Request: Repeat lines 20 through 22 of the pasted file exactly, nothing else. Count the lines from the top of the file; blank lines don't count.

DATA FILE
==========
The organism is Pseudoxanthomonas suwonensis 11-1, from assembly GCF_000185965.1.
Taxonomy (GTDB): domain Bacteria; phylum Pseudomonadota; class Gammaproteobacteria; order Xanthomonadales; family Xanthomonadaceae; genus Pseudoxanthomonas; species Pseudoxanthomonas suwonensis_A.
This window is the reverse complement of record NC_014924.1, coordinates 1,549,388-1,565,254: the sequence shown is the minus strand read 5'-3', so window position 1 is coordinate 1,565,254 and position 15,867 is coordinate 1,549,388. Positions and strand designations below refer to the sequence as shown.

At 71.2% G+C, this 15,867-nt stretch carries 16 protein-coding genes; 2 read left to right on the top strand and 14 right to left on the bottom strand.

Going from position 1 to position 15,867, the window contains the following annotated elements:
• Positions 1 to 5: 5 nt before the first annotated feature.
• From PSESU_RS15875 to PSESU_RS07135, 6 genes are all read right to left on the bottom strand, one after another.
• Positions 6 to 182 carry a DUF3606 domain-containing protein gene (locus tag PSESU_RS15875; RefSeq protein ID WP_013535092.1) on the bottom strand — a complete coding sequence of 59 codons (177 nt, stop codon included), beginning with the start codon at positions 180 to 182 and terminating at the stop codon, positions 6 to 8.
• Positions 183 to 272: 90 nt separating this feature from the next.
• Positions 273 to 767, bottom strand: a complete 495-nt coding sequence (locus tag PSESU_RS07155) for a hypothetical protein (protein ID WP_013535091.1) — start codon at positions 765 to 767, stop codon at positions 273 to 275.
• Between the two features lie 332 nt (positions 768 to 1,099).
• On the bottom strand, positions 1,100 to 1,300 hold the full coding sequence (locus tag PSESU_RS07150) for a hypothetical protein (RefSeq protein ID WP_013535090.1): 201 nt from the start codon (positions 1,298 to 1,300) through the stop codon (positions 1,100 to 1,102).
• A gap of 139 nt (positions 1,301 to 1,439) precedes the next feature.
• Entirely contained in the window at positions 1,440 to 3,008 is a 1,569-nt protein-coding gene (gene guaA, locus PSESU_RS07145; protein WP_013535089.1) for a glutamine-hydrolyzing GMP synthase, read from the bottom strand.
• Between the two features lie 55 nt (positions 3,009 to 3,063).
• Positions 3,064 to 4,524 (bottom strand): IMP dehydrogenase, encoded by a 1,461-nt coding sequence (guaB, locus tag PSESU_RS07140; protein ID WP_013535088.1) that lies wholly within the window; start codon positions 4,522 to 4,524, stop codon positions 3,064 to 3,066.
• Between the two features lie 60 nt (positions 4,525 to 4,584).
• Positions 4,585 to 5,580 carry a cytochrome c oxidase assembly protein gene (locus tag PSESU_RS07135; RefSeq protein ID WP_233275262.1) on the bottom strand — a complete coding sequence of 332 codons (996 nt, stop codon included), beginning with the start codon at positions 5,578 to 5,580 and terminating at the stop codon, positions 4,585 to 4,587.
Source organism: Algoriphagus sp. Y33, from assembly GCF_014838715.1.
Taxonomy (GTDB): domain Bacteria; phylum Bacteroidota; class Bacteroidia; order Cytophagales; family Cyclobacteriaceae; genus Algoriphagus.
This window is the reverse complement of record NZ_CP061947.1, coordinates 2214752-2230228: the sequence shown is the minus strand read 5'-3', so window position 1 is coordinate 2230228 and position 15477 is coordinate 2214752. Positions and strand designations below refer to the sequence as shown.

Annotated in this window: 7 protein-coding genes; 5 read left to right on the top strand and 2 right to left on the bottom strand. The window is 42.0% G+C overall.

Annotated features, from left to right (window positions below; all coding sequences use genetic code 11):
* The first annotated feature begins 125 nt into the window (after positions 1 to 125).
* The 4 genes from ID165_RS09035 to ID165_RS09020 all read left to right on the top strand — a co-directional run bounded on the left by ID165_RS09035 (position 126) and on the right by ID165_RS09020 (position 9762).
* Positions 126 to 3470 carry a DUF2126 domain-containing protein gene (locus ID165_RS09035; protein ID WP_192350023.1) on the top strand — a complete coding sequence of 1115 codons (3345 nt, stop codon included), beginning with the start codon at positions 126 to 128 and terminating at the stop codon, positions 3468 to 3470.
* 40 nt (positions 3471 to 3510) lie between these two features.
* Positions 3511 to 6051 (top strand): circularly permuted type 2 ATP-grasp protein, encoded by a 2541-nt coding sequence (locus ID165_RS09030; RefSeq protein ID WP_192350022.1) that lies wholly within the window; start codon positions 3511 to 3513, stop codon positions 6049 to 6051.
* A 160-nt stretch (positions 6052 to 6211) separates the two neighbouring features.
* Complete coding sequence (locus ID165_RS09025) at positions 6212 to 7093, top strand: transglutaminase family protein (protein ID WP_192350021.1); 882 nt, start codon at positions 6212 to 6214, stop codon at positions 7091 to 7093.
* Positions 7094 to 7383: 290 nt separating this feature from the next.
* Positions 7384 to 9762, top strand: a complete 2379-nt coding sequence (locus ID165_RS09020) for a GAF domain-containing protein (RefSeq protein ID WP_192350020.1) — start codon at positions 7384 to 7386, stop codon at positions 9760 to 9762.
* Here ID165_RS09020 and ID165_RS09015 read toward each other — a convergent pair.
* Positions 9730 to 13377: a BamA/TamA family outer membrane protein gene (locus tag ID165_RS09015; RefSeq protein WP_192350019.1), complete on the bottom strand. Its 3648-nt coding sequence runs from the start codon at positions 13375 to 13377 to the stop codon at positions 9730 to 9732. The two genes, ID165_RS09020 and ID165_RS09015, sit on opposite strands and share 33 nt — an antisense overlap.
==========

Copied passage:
Taxonomy (GTDB): domain Bacteria; phylum Bacteroidota; class Bacteroidia; order Cytophagales; family Cyclobacteriaceae; genus Algoriphagus.
This window is the reverse complement of record NZ_CP061947.1, coordinates 2214752-2230228: the sequence shown is the minus strand read 5'-3', so window position 1 is coordinate 2230228 and position 15477 is coordinate 2214752. Positions and strand designations below refer to the sequence as shown.

Annotated in this window: 7 protein-coding genes; 5 read left to right on the top strand and 2 right to left on the bottom strand. The window is 42.0% G+C overall.